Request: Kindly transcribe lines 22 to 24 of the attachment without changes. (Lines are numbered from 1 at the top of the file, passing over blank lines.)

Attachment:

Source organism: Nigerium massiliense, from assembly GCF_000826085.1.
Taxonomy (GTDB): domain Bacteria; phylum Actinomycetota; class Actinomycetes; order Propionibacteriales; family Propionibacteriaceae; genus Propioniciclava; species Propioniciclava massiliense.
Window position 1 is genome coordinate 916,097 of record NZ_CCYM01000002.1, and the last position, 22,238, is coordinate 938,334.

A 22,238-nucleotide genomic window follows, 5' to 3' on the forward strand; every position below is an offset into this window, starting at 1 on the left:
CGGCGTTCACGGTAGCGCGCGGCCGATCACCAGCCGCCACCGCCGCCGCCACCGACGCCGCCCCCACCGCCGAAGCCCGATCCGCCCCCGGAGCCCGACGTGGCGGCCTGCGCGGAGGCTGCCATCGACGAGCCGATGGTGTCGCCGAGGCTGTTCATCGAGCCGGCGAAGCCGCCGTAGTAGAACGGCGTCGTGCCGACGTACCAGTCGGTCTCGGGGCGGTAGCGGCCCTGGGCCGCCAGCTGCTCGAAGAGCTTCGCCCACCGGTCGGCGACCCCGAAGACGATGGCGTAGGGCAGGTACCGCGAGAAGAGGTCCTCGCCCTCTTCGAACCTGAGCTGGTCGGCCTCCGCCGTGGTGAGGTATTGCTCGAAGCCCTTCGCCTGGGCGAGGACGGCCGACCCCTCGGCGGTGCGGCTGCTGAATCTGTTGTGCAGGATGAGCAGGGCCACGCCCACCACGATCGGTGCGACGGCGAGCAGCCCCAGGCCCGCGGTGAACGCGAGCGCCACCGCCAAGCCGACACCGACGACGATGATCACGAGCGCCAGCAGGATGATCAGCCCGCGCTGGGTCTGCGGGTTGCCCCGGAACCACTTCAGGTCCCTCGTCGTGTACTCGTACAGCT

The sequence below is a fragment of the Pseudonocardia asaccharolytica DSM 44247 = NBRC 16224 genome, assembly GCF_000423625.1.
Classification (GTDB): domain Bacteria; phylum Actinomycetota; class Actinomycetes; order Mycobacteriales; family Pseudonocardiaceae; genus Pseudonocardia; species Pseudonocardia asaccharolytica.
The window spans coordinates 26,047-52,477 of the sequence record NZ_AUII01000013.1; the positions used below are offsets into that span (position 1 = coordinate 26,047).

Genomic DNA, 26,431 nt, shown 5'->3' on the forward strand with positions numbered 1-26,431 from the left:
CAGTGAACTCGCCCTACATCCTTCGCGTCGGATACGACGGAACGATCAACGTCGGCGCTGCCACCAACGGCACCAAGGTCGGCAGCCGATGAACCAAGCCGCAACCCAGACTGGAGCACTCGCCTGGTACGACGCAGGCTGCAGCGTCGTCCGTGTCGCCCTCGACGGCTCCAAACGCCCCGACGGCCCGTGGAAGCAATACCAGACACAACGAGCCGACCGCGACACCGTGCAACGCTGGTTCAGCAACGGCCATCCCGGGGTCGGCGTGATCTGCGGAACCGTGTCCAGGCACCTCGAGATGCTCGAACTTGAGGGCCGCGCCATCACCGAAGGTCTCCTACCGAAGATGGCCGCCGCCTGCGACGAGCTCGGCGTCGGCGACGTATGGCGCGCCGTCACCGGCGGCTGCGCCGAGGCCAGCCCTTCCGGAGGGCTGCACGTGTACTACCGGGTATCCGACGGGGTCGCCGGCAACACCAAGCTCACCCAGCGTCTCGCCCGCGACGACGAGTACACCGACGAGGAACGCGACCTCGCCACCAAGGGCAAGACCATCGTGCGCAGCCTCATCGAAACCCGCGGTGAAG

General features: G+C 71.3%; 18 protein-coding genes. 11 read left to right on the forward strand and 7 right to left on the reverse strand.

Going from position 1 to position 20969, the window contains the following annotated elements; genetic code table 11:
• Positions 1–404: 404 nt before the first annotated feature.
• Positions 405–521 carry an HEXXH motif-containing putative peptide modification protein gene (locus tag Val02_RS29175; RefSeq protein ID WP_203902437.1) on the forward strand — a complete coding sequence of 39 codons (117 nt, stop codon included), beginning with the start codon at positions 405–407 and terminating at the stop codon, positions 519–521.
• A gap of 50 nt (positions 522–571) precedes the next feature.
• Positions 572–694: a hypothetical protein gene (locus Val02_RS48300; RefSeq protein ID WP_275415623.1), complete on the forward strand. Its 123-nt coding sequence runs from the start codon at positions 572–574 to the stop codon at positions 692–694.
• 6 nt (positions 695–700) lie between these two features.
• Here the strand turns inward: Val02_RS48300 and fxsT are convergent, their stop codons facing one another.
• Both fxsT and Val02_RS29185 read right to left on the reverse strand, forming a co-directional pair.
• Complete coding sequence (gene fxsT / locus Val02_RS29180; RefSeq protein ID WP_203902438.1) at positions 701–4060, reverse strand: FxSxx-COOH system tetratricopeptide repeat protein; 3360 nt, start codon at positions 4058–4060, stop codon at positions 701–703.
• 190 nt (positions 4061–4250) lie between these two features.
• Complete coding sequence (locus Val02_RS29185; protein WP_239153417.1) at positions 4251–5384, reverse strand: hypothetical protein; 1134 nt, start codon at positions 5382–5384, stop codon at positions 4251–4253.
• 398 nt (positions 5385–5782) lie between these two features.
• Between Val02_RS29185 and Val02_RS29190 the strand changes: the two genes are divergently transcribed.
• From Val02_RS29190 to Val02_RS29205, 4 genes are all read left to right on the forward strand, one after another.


• Complete coding sequence (locus Val02_RS29185; protein WP_239153417.1) at positions 4251–5384, reverse strand: hypothetical protein; 1134 nt, start codon at positions 5382–5384, stop codon at positions 4251–4253.
• 398 nt (positions 5385–5782) lie between these two features.
• Between Val02_RS29185 and Val02_RS29190 the strand changes: the two genes are divergently transcribed.